Opinion: Cilantro Dubbed “Worst Herb Ever”

Emma Dram, Staff Writer

“You’re making a big deal. Ignore it. But it doesn’t taste like anything. You just haven’t tried it yet.”

I know all picky eaters can relate to hearing these things about their eating habits. Whether it be certain cheeses, seafood or vegetables, everybody has something they refuse to eat (and for those of you that don’t, I envy you).

Personally, I wouldn’t necessarily consider myself a “picky eater”—I don’t like ribs, I think cooked broccoli is atrocious and hard boiled eggs make me nauseous, but I’d say my preferences are otherwise normal. That being said, the number one thing I absolutely loathe is something so many people seemingly have an appreciation for.


I’ve despised this wretched herb ever since I was old enough to know what hatred felt like. I’ve trained myself to pick out cilantro from any distance; my very own radar with an 100% success rate. If the filth is anywhere in my vicinity—or, godforbid, my plate—I will sniff it out and remove it from the premises with a disgust that has only ever been matched by “The Bachelorette” nation when they found out Jed Wyatts already had a girlfriend in season 15 (Hannah, you deserved better).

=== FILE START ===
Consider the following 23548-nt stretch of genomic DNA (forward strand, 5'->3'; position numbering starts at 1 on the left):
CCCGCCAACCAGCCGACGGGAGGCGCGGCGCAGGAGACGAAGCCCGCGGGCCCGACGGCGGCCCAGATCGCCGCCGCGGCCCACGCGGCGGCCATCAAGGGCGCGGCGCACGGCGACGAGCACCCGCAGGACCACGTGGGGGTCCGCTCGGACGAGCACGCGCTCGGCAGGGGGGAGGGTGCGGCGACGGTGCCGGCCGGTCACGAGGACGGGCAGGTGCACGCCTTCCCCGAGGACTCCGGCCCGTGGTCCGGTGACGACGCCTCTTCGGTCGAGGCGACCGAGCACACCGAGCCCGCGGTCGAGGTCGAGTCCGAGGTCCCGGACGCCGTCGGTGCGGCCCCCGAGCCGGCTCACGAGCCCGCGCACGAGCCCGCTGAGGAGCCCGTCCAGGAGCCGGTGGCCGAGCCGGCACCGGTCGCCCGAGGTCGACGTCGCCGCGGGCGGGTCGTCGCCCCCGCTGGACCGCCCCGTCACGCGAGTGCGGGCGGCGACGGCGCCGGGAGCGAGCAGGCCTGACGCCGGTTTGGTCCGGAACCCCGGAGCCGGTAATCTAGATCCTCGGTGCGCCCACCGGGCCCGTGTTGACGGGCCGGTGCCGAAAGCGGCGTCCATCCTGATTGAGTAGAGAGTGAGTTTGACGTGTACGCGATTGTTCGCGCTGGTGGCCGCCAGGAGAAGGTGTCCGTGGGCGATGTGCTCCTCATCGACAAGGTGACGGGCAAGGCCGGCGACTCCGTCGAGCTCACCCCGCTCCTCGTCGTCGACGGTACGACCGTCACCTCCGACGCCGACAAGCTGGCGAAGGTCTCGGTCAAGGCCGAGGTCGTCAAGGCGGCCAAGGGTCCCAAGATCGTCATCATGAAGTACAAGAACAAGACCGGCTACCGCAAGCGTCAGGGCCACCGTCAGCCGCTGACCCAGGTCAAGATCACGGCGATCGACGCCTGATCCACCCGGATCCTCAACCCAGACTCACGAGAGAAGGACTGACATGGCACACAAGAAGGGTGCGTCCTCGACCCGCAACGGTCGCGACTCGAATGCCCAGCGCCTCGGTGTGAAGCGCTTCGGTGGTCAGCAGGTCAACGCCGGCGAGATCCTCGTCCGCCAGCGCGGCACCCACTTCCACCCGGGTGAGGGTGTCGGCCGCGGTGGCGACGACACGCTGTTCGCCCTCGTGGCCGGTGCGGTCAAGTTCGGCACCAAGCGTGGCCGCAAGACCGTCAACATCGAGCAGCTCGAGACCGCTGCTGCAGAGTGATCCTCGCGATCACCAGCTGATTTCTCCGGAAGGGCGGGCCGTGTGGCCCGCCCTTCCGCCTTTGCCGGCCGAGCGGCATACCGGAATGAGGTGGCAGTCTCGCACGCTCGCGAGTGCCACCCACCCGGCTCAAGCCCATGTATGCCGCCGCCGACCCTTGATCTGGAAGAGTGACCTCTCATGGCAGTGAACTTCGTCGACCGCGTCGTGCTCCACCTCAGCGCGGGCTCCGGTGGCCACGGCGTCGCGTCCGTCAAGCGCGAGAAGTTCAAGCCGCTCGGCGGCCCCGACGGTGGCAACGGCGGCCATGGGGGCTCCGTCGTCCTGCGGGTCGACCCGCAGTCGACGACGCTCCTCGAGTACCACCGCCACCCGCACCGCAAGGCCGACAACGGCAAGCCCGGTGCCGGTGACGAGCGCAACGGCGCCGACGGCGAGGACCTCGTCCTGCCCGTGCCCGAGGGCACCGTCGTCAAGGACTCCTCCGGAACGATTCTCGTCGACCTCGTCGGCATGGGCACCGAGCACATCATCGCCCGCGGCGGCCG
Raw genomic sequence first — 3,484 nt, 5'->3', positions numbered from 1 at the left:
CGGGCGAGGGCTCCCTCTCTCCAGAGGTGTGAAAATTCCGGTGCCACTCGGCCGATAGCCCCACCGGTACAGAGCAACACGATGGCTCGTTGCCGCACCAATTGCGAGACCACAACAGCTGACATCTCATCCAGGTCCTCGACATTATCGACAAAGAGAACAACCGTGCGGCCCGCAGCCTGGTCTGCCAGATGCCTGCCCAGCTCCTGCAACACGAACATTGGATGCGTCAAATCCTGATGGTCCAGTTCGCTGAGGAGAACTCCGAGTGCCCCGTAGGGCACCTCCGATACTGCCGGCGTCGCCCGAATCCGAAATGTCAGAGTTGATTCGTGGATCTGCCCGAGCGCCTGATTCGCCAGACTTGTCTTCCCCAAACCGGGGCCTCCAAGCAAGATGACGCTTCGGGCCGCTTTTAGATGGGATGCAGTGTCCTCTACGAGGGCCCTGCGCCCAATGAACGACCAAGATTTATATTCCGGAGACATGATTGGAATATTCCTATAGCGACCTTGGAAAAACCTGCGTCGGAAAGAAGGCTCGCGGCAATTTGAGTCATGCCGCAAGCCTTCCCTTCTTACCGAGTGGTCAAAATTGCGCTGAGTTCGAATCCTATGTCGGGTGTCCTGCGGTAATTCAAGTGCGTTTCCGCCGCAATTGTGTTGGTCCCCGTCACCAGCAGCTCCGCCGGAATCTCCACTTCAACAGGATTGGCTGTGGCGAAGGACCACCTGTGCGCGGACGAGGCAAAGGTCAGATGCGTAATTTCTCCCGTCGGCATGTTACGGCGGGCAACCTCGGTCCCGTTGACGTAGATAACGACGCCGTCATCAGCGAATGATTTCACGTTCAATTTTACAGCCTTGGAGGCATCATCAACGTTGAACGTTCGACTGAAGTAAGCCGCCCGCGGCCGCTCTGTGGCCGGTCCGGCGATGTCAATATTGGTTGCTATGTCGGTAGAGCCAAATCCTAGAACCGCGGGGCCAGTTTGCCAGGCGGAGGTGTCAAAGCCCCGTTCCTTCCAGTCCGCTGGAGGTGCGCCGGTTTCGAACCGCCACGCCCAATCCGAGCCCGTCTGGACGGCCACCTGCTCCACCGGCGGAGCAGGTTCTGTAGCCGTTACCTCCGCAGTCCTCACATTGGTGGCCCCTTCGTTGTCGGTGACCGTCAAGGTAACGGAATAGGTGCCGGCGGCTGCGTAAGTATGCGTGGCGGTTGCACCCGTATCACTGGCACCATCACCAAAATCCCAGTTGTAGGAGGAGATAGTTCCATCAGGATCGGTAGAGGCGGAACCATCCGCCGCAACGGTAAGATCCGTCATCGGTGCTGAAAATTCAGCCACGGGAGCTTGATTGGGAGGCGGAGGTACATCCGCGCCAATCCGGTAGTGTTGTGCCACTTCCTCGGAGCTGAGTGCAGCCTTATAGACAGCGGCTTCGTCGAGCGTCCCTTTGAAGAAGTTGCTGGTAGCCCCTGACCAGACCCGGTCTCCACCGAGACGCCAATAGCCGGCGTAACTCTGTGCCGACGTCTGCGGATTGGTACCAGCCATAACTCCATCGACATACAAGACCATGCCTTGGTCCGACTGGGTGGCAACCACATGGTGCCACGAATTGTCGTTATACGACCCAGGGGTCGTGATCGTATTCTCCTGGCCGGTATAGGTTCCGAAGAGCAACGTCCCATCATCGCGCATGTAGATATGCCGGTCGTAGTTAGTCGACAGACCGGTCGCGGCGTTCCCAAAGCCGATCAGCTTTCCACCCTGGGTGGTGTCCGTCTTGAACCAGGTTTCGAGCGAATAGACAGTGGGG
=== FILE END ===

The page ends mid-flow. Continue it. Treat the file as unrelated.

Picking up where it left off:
And I’m not alone. According to Food52, it’s estimated that 4-14% of the population have the same contempt for the god-forsaken herb. That’s anywhere from 13,276,000 to 46,466,000 people. And to the 86-96% of the population that’s indifferent to it, I think I speak for cilantro-haters nationwide when I ask:

You think we like hating cilantro?

You think it’s easy hating the herb that finds itself on every dish imaginable without reason? Guacamole, salads, Chipotle rice—it’s everywhere. But to all my cilantro haters, I have some good news. We can blame genetics.

According to Dr. Neha Vyas of the Cleveland Health Clinic, “those who dislike cilantro tend to have a gene that detects the aldehyde part of cilantro as a soapy smell and taste.”

I feel validated. Dr. Vyas, I just might love you.

Finally, a medically defensible explanation to my long-lasting feud with cilantro. No longer must I hang my head in shame when I order my meals with “if it’s possible, no cilantro please.” Instead, I’ll raise my head in dignity and honor as I defend my controversial ideology.

After all, I have a medical excuse. One that’s totally reasonable, completely valid, and medically defensible.

Maybe Dr. Vyas could write me a doctor’s note.